We don’t have much longer to wait to see if Ferrari’s F8 Tributo supercar has the goods
Ferrari revealed the F8 Tributo at this year’s Geneva motor show in a surprise move to replace the current 488 GTB sooner than expected. But rather than an all-new model as expected for this Ferrari model cycle, the F8 is instead a very heavy update on the current chassis, with a Pista-derived engine, fresh styling, and a power figure breathing down the neck of ambitious rivals like the McLaren 720S.
The reason is the incoming hybridised supercar that Ferrari has in the wings, more of which we’ll learn about in the coming months. For now, the F8 is Ferrari’s most potent mid-engined supercar, with lots of detail refinement to a package already dripping in appeal and capability.
The F8’s heart is a flat-plane crank 3902cc twin-turbocharged V8, lifted wholesale from the 488 Pista, which means 530kW (an increase of 30kW over a 488 GTB) at 8000rpm, with 770Nm of torque available from 3250rpm. That torque figure is produced in Ferrari’s clever staged system, gently building up to peak torque through the gears to give a more naturally aspirated feel to the whole powertrain and reduce turbo lag. The only powertrain component not carried over from the Pista is the exhaust system.
The transmission is also the same whip-snapping seven-speed dual-clutch, no doubt with further refinement to the software improving drivability and shift speed. As a result, the F8 will hit 100kmh in 2.9sec – a figure shared with both the previous Pista and current McLaren 720S, and reach 200kmh in just 7.8sec, again identical to the 720S. Top speed is 339kmh, a single kmh behind that pesky McLaren, while its Fiorano lap time of 1min 22.5-seconds is half a second quicker than the GTB and a second slower than the Pista. The latter down to the Michelin Cup 2 R tyres available on the Pista; you will be able to specify regular Sport Cup 2 tyres for your F8.
Ferrari quotes a ‘dry’ weight of 1330kg, 40kg lighter than a GTB, although this comes with a caveat applied that the figure is only reached when ‘lightweight options are fitted’, such as the carbonfibre wheels. This is in line with Ferrari’s recent weight quoting system, McLaren’s 720S’s dry weight is 1283kg for context. The F8’s weight disadvantage compared to McLaren is down to Ferrari’s adherence to an aluminium space frame chassis architecture, rather than the carbon tub favoured by the British firm. Ferrari has no intention of introducing a carbon tub.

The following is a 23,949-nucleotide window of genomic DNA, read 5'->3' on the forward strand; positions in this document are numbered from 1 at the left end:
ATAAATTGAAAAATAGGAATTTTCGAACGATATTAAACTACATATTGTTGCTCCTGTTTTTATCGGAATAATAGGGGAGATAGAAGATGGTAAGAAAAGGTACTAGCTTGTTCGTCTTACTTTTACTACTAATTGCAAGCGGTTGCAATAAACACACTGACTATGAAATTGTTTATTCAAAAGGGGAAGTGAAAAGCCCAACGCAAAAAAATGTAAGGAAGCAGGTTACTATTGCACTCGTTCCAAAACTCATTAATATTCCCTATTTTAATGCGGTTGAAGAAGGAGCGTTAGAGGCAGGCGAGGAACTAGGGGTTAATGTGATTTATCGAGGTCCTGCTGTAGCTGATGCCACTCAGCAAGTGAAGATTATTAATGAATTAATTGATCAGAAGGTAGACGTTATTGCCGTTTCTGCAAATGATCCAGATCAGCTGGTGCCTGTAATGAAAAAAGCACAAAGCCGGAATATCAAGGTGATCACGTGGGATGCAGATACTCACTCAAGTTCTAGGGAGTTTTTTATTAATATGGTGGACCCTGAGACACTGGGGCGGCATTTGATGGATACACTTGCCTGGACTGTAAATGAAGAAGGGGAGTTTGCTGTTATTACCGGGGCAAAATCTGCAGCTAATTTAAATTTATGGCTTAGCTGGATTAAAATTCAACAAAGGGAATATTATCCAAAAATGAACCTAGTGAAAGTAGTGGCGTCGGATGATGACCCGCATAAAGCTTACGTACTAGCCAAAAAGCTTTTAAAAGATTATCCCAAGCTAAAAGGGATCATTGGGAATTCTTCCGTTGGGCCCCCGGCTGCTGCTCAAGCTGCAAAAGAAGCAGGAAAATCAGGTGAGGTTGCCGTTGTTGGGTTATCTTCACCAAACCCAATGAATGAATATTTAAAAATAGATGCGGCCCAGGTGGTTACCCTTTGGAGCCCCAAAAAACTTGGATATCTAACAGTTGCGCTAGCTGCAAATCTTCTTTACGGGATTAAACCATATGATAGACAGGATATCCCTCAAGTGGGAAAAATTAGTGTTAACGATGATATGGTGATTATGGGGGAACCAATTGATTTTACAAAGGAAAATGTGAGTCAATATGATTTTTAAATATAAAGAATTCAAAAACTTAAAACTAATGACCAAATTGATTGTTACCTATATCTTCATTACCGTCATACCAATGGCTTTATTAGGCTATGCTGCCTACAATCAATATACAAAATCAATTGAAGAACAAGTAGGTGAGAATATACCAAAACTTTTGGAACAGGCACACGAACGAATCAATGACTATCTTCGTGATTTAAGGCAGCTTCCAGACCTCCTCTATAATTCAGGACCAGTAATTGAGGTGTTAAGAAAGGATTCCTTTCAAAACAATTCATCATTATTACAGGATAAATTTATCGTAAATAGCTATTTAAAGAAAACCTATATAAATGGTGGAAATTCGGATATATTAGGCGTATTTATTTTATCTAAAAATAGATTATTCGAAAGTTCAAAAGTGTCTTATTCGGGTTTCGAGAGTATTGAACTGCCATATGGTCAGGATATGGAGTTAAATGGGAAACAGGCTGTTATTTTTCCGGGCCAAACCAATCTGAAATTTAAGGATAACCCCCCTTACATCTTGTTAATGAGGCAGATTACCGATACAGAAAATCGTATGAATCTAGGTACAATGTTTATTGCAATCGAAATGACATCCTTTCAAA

The design is immediately recognisable as modern Ferrari, and like all recent series-production cars from Maranello it was designed in-house at Ferrari Centro Stile. Although familiar, it does feature appreciable gains over the previous 488 GTB in terms of its aerodynamic efficiency by up to 10 per cent, says Ferrari. The 488 Pista’s front-mounted S-duct, for instance, features on the F8, increasing downforce on the front axle and smoothing airflow over the cabin. However, unlike on the Pista the F8’s front bonnet is manufactured from aluminium and not carbonfibre as is the case for the Pista.
The outer ducts still feed cold air into a pair of radiators, while above the new LED headlights are brake cooling ducts, cooling the standard carbon-ceramic rotors. The new horizontal LED headlights make a change from previous V8 models, which have utilised upright lighting units since the 458 Italia. Beneath the front splitter are three smaller turning vanes that draw air away from the front wheels.
As fitting with the Tributo bit of its name (named to honour the V8 engine’s three consecutive Best Engine victories in the International Engine of the Year awards), the rear introduces some gentle references to Ferrari’s past, including a return to double-roundel tail lights (308 GTB) and a new Lexan rear screen incorporating slip vents – a feature harking back to the F40. What the F8 still lacks is large-scale rear active aero such as you’d find on a 720S. The high-mounted twin-exhaust outlets sit in the same position as they did on prior 488 models, and beneath the rear wing are three active aero vanes designed to keep the aggressive rear diffuser free of aero-disturbing exhaust gases.
All good stuff, but if you feel that Ferrari’s ambition with the new F8 Tributo is a little underwhelming, that’ll likely change with its incoming hybrid-assisted mid-engine supercar, which according to insiders, will be revealed in the coming months. Ferrari will be taking a leap with the first real series-production supercar in the class (Honda NSX aside) – the F8 is likely just the insurance policy.